Referring to FIG. 3D, if in step S20, it is known that J equals N, then proceed to step S21 to determine whether the R, G, and B color values (RJ,GJ,BJ) equal (0,I,0); if not, then proceed to step S22 to display an error message. If in step S20, it is known that J does not equal N, then proceed to step S23 to determine whether the R, G, and B color values (RJ,GJ,BJ) equal (0,0,0). If not, then proceed to step S22 to display an error message. If in steps S21 or S23, the R, G, and B color values (RJ,GJ,BJ) are known to equal (0,I,0) or (0,0,0) respectively, then proceed to step S24 to determine whether J 10 is greater than 255. If J is smaller than or equal to 255, then proceed to step S25 to increase the value of J by one and return to step S19. If J is greater than 255, then proceed to step S26 to determine whether I is greater than 32; if not, then return to step S17 after making the value of I shift left by one bit in step S27 (that is, multiplying the value of I by 2).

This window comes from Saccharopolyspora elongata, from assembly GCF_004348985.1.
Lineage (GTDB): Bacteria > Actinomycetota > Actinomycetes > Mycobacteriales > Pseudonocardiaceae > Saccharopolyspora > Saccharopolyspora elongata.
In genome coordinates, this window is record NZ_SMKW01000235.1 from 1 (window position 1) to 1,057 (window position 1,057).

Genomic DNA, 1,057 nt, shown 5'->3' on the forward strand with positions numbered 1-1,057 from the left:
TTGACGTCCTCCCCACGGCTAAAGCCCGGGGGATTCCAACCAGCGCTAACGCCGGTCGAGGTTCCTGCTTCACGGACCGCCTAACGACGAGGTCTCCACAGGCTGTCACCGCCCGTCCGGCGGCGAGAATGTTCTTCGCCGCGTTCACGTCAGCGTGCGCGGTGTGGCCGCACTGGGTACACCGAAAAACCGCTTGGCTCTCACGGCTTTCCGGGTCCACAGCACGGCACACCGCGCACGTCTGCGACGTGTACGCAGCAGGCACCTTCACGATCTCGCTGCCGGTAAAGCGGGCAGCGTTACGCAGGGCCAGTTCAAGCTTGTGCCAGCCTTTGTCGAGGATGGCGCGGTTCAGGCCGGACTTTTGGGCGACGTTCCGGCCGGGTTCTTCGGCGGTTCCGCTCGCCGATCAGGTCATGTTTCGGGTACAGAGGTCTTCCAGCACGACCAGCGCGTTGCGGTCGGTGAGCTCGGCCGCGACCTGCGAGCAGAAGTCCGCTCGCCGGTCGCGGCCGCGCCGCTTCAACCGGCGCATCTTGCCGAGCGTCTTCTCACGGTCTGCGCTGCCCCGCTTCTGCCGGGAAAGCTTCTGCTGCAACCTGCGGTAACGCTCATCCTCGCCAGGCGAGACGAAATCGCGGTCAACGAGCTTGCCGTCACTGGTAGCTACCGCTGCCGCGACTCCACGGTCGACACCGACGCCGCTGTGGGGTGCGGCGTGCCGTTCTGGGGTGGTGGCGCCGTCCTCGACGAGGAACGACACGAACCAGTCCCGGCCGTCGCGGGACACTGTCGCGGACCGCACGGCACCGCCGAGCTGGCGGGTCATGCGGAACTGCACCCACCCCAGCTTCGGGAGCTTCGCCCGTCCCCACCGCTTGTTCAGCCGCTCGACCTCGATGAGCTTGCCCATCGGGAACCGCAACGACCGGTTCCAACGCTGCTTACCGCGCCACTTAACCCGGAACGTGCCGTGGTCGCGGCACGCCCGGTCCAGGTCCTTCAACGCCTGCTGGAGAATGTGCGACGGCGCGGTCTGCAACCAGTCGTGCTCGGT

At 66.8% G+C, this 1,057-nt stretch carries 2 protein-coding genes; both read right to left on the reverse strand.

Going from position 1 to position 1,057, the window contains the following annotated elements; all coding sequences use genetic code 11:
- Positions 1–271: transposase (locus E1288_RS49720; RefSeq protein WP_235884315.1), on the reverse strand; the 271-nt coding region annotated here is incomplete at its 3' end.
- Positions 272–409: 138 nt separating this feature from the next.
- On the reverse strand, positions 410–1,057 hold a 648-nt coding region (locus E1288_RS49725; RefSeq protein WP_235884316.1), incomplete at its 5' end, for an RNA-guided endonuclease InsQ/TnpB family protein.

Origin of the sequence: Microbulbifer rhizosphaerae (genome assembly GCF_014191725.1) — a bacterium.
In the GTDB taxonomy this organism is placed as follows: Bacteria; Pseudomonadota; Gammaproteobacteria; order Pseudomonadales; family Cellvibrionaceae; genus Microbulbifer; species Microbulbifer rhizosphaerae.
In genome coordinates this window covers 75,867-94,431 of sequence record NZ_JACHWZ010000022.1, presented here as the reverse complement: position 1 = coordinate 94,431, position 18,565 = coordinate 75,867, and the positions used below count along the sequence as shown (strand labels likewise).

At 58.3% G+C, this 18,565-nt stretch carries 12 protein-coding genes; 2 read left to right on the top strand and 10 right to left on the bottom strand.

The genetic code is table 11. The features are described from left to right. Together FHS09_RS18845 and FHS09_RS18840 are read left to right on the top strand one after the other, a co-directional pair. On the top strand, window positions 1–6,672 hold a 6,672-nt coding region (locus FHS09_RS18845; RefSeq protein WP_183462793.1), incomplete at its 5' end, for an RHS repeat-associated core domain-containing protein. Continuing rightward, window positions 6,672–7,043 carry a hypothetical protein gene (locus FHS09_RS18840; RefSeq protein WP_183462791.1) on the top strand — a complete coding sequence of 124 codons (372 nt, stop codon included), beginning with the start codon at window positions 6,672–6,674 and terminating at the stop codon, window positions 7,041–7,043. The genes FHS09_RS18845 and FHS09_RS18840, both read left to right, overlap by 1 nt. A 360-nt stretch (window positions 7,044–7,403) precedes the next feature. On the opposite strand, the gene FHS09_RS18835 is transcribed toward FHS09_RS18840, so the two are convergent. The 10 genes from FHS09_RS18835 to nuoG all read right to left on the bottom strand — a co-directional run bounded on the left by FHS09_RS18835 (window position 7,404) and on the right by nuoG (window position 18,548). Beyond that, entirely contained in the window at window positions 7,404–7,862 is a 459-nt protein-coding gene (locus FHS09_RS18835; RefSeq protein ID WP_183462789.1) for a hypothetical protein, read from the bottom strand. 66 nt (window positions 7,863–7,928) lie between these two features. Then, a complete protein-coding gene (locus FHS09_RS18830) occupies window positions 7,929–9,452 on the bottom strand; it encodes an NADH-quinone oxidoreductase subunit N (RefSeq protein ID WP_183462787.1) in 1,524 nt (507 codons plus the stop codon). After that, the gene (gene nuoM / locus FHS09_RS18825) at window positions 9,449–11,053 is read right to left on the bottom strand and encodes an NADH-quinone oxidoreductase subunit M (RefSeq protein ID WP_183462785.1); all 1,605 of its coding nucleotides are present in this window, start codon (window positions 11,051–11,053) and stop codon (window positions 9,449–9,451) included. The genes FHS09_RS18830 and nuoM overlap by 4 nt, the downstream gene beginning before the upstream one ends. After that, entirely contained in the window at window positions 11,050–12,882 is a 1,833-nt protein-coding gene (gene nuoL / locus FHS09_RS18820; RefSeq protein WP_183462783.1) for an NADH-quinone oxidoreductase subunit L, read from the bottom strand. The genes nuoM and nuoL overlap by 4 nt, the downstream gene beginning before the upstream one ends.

Next, in step S26, if it is known that I is greater than 32, as shown in FIG. 3E, then proceed to step S28 to reset the color values of each register of the RAMDAC to 0. Then in step S29, the initial value of I is set to 1, followed by step S30, wherein (0,0,I) are written into the R, G, and B color values of the register N (RN,GN,BN). Further in step S31, the initial value of J is set to 1, followed by the step S32, wherein the R, G, and B color values (RJ,GJ,BJ) are read from the register J. Next, step S33, it is determined whether J is equal to N.